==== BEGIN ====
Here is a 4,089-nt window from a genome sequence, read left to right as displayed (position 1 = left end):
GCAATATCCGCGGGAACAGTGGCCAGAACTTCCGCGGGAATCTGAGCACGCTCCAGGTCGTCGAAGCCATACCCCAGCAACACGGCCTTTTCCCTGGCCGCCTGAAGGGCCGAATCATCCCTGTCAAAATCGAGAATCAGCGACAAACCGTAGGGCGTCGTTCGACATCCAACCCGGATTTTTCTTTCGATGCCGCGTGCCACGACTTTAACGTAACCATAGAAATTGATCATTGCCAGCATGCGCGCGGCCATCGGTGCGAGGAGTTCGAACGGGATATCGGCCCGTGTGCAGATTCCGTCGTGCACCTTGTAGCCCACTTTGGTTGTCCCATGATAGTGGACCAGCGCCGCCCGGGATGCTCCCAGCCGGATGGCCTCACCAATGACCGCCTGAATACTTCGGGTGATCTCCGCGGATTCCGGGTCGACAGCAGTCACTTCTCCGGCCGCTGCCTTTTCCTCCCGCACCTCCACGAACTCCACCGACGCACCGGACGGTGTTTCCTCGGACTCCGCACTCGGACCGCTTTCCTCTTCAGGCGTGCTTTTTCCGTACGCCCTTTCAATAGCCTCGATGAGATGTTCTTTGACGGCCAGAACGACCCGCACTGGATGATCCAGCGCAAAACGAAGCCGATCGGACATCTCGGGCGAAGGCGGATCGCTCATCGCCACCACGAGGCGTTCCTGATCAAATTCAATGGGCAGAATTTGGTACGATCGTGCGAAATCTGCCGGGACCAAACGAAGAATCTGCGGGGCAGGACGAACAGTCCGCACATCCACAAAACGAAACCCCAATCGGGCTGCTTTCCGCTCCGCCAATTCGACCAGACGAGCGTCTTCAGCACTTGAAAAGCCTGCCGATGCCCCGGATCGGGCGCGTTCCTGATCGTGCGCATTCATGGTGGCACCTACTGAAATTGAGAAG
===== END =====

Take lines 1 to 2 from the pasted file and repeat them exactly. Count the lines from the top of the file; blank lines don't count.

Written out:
Here is a 4,089-nt window from a genome sequence, read left to right as displayed (position 1 = left end):
GCAATATCCGCGGGAACAGTGGCCAGAACTTCCGCGGGAATCTGAGCACGCTCCAGGTCGTCGAAGCCATACCCCAGCAACACGGCCTTTTCCCTGGCCGCCTGAAGGGCCGAATCATCCCTGTCAAAATCGAGAATCAGCGACAAACCGTAGGGCGTCGTTCGACATCCAACCCGGATTTTTCTTTCGATGCCGCGTGCCACGACTTTAACGTAACCATAGAAATTGATCATTGCCAGCATGCGCGCGGCCATCGGTGCGAGGAGTTCGAACGGGATATCGGCCCGTGTGCAGATTCCGTCGTGCACCTTGTAGCCCACTTTGGTTGTCCCATGATAGTGGACCAGCGCCGCCCGGGATGCTCCCAGCCGGATGGCCTCACCAATGACCGCCTGAATACTTCGGGTGATCTCCGCGGATTCCGGGTCGACAGCAGTCACTTCTCCGGCCGCTGCCTTTTCCTCCCGCACCTCCACGAACTCCACCGACGCACCGGACGGTGTTTCCTCGGACTCCGCACTCGGACCGCTTTCCTCTTCAGGCGTGCTTTTTCCGTACGCCCTTTCAATAGCCTCGATGAGATGTTCTTTGACGGCCAGAACGACCCGCACTGGATGATCCAGCGCAAAACGAAGCCGATCGGACATCTCGGGCGAAGGCGGATCGCTCATCGCCACCACGAGGCGTTCCTGATCAAATTCAATGGGCAGAATTTGGTACGATCGTGCGAAATCTGCCGGGACCAAACGAAGAATCTGCGGGGCAGGACGAACAGTCCGCACATCCACAAAACGAAACCCCAATCGGGCTGCTTTCCGCTCCGCCAATTCGACCAGACGAGCGTCTTCAGCACTTGAAAAGCCTGCCGATGCCCCGGATCGGGCGCGTTCCTGATCGTGCGCATTCATGGTGGCACCTACTGAAATTGAGAAG